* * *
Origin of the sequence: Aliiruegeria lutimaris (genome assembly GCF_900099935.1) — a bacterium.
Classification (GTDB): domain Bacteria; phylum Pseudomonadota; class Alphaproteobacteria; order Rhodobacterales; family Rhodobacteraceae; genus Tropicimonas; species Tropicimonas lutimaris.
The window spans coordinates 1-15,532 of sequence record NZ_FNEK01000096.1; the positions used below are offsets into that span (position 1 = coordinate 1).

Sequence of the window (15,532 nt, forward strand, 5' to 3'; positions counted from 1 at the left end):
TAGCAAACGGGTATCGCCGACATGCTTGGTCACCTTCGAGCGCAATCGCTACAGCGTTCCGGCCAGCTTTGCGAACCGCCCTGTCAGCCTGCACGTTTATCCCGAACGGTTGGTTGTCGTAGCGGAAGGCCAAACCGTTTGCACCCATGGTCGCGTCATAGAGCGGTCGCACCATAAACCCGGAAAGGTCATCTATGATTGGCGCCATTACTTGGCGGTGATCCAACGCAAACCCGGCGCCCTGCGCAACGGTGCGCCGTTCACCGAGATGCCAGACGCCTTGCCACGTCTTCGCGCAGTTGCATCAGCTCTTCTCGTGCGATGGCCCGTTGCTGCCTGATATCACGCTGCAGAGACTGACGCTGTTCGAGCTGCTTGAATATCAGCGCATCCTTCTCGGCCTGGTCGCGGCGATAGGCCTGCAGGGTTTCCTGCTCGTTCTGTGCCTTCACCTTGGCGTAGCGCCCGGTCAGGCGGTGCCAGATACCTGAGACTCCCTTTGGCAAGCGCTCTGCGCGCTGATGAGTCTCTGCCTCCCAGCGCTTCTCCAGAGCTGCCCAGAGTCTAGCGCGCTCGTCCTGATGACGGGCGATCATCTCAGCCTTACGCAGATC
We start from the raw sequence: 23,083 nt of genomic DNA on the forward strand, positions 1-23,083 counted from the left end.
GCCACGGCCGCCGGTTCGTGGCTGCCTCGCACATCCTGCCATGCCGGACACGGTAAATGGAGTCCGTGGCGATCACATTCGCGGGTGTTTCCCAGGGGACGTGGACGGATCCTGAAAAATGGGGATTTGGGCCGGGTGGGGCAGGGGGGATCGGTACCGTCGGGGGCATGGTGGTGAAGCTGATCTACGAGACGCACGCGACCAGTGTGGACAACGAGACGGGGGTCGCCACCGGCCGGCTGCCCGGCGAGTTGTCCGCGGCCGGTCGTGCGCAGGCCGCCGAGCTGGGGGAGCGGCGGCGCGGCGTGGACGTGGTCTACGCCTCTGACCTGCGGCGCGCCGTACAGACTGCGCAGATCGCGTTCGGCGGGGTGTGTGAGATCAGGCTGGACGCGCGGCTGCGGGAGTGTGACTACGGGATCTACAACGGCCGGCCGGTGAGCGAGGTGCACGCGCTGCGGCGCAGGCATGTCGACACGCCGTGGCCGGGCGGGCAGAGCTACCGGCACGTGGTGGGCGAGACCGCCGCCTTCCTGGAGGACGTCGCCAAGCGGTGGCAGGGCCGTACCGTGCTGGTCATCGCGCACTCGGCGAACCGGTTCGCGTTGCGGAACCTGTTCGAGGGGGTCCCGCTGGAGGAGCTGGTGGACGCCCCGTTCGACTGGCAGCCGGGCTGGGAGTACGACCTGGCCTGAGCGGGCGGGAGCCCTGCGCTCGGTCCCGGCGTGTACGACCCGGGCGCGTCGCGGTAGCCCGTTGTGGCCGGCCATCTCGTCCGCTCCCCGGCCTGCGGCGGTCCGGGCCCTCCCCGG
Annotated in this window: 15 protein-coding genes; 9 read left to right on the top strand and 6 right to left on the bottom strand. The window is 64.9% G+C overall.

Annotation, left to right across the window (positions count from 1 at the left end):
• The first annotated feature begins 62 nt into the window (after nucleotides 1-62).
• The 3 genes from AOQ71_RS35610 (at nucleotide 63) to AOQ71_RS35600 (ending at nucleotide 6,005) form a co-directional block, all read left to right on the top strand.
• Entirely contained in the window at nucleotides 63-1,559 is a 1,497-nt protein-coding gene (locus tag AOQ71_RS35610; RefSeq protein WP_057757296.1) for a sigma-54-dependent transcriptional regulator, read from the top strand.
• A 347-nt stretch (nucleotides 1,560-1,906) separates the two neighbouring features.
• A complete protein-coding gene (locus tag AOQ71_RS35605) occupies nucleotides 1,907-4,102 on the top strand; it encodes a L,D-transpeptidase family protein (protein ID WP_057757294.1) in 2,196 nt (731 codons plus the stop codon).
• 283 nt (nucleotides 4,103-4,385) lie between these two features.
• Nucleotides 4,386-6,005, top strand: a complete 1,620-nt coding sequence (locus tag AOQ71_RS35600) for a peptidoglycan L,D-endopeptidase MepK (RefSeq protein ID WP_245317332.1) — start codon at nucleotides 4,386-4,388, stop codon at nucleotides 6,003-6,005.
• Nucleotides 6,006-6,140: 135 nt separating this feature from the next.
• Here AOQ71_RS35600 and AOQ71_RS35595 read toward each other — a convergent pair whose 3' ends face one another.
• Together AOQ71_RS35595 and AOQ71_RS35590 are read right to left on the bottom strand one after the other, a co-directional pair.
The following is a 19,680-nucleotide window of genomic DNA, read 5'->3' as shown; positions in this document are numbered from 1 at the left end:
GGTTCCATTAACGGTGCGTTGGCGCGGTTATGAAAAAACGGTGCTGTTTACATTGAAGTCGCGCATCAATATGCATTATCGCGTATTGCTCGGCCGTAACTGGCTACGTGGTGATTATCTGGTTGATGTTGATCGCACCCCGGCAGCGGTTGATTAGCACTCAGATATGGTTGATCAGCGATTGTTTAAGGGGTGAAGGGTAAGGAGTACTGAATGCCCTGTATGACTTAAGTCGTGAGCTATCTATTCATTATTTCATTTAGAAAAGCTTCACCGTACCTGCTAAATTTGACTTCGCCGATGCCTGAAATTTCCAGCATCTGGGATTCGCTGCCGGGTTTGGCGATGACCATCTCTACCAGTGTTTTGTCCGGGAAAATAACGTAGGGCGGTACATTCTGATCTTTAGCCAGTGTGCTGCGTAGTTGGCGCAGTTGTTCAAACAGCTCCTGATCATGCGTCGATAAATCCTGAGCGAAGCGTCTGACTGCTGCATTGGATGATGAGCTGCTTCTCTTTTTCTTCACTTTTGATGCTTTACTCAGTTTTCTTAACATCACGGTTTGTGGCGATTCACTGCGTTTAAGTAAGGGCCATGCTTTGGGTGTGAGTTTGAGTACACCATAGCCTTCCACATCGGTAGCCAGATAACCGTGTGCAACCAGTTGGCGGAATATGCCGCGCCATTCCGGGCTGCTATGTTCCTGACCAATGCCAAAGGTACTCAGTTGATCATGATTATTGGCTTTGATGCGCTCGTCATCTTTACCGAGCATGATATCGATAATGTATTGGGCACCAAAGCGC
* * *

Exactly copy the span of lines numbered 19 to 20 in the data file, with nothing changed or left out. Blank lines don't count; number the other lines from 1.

• Together AOQ71_RS35595 and AOQ71_RS35590 are read right to left on the bottom strand one after the other, a co-directional pair.
The following is a 19,680-nucleotide window of genomic DNA, read 5'->3' as shown; positions in this document are numbered from 1 at the left end: